IEA review highlights Morocco's progress towards energy transition


In its first in-depth review of Morocco’s energy policy, the International Energy Agency (IEA) finds that the North African country’s overall strategy is very much on target, with notable advances in solar, wind and on fuel subsidy reform.

By 2020, Morocco is aiming to install 2 GW of solar, 2 GW of wind power and increase to 2 GW hydropower capacity in the country. The IEA says renewables "should represent 42% of installed capacity by 2020."

Morocco's first commercial concentrated solar power project, the 160 MW Ouarzazate I CSP Project, was launched at last year in Ouarzazate with foreign investment and the support of multi-lateral development agencies, including Saudi Arabia’s ACWA Power, the World Bank, the African Development Bank and the European Investment Bank. Last month the World Bank approved some $520 million in loans and grants to the Moroccan Agency for Solar Energy (MASEN) to support the second and third phases of the CSP project, including development of 350 MW. In addition, the first wind farms – 600 MW — are in operation with more than 1 GW currently in construction or in the planning.

"Under political guidance from the highest level, Morocco has shown an admirable determination to play to its strengths, and in our view the National Energy Strategy set out in 2009 has taken Morocco very much in the right direction," said IEA Executive Director Maria van der Hoeven as she presented the report on Friday in Rabat.

The IEA points out that in the last 20 years, Morocco has taken major strides in extending energy access to nearly all of its population and opening up the power sector to international investors. The country introduced an ambitious program in 1995 to extend access to electricity to the general rural population. The network now covers 98% of the population, compared with just 18% two decades ago. The development has contributed to a consistent economic growth rate of between 4% and 5% a year, the IEA says, although this has also led to a strong increase in electricity demand. The agency describes its upstream investment conditions as “attractive,” adding that Morocco is well-integrated into the regional gas and power networks, buying electricity from Spain.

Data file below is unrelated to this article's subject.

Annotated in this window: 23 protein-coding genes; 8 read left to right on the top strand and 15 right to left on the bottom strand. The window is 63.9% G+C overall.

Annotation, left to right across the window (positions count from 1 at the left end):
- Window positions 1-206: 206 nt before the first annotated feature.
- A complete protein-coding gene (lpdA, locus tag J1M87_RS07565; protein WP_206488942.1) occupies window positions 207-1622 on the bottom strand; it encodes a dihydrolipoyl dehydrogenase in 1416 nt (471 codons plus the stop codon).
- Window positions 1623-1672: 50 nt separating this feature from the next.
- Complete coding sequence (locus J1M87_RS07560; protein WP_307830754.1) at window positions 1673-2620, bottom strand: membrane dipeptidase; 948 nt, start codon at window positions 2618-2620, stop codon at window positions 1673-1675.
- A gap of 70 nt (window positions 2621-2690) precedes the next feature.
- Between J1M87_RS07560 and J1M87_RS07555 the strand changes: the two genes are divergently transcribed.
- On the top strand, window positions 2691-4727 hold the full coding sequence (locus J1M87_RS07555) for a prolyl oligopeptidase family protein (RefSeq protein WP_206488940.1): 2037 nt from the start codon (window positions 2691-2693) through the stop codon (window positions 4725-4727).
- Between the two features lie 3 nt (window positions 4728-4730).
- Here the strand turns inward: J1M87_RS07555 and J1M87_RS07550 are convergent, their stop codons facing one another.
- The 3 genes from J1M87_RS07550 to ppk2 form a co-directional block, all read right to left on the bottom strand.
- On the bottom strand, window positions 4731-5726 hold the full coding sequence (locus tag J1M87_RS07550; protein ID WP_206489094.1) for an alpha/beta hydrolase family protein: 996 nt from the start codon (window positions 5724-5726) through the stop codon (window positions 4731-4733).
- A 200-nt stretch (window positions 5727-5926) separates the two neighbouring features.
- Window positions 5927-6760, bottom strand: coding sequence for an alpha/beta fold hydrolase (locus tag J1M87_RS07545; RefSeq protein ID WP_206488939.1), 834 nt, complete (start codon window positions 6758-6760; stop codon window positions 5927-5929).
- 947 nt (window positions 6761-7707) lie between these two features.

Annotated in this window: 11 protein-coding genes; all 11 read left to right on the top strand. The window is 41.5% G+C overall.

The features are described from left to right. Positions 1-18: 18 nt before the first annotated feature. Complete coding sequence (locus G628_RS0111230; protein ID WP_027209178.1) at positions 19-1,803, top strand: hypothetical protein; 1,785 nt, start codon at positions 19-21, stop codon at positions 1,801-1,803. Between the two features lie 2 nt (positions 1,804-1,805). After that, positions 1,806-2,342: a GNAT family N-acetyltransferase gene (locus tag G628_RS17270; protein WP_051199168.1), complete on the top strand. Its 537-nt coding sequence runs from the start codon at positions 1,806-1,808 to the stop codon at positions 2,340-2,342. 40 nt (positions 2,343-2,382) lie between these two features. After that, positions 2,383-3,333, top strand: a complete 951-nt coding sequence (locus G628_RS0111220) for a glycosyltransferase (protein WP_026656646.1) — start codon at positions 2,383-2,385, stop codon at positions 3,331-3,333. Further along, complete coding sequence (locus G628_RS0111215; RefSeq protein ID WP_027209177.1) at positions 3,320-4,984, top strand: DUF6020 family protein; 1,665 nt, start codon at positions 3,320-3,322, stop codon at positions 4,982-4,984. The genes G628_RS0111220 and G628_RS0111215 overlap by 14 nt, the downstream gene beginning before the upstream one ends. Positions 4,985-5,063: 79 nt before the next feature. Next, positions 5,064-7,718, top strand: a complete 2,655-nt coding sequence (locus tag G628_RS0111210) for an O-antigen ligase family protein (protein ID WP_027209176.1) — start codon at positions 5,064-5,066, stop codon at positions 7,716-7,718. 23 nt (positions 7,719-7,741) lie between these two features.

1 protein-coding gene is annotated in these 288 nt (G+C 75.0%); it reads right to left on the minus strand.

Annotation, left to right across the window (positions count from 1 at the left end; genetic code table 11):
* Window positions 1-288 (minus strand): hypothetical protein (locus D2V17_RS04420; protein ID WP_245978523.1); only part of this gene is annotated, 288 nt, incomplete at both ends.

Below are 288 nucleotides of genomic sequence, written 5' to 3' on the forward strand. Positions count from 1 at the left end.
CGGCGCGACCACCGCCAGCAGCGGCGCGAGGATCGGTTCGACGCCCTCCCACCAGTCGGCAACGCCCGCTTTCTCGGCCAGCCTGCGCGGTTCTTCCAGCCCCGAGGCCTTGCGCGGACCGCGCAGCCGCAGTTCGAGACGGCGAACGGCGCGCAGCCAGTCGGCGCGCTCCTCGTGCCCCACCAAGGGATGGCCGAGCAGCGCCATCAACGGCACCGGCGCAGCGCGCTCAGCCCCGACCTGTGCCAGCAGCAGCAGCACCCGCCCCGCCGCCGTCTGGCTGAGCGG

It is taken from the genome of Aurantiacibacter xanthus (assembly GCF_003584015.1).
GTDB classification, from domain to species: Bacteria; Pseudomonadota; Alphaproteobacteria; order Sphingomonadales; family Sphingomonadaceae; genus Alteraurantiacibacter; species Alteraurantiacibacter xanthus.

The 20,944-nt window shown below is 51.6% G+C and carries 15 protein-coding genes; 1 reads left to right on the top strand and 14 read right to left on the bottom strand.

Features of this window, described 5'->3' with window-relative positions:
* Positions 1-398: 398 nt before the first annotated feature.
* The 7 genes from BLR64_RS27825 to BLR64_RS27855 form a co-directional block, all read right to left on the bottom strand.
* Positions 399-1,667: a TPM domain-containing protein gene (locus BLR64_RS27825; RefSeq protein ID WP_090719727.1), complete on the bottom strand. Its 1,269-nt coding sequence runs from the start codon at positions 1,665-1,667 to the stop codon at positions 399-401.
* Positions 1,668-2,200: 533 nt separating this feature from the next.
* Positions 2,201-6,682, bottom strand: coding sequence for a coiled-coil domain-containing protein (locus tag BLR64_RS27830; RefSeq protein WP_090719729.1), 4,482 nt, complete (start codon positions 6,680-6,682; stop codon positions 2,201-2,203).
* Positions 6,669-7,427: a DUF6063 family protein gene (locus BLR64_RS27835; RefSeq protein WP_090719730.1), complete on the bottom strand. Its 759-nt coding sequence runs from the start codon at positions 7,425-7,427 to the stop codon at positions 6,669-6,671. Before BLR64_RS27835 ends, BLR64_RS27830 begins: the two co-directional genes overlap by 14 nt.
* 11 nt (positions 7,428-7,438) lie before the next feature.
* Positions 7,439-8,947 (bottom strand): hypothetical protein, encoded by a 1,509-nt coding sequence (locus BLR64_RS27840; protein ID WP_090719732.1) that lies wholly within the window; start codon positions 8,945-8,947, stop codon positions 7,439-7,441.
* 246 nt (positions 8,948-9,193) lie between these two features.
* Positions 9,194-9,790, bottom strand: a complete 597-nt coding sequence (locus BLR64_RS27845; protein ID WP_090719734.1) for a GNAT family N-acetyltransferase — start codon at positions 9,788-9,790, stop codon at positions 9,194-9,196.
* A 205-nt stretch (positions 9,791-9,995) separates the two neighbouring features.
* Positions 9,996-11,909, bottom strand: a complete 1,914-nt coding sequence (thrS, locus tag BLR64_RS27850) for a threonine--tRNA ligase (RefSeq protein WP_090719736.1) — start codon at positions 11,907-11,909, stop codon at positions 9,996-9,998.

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Nevertheless, Morocco remains highly dependent on imported energy. More than 91% of energy supplied comes from abroad, placing a significant burden on the balance of payments and a drain on the budget. Yet the IEA stresses that the country has impressive potential in both solar and wind power.

The country’s 2009 Energy Strategy aimed to diversify the electricity fuel mix, accelerate the deployment of solar and wind, place renewed emphasis on energy efficiency, encourage foreign upstream investment and pursue regional energy sector integration.

The new IEA report says this strategy is very much on target, a view reinforced by the country’s decisions earlier this year to sharply reduce subsidies on transport fuels and on fuel oil. Indeed, the IEA adds that government agencies are now in place to promote both solar and wind power and foster research and development in renewable technologies. While the IEA says Morocco’s stated target of reaching 2 GW each of solar and wind capacity by 2020 is ambitious, "a good start has been made: wind should reach 700 MW capacity this year, and next year the first concentrated solar power (CSP) plant rated at 160 MW should come on stream."

Among its recommendations, the IEA report encourages the government of Morocco to optimize the deployment of solar power, maximizing the use of CSP at peak hours and facilitating the use of photovoltaics by accelerating work in the medium and low-voltage area currently under way in Morocco – including access to the grid. It also calls on the country to maintain the confidence of foreign investors as well as the domestic industry while encouraging more research and development in new energies and the transfer of technology. The IEA says Morocco should likewise accelerate the establishment of an energy regulator to supervise an even more open power market.

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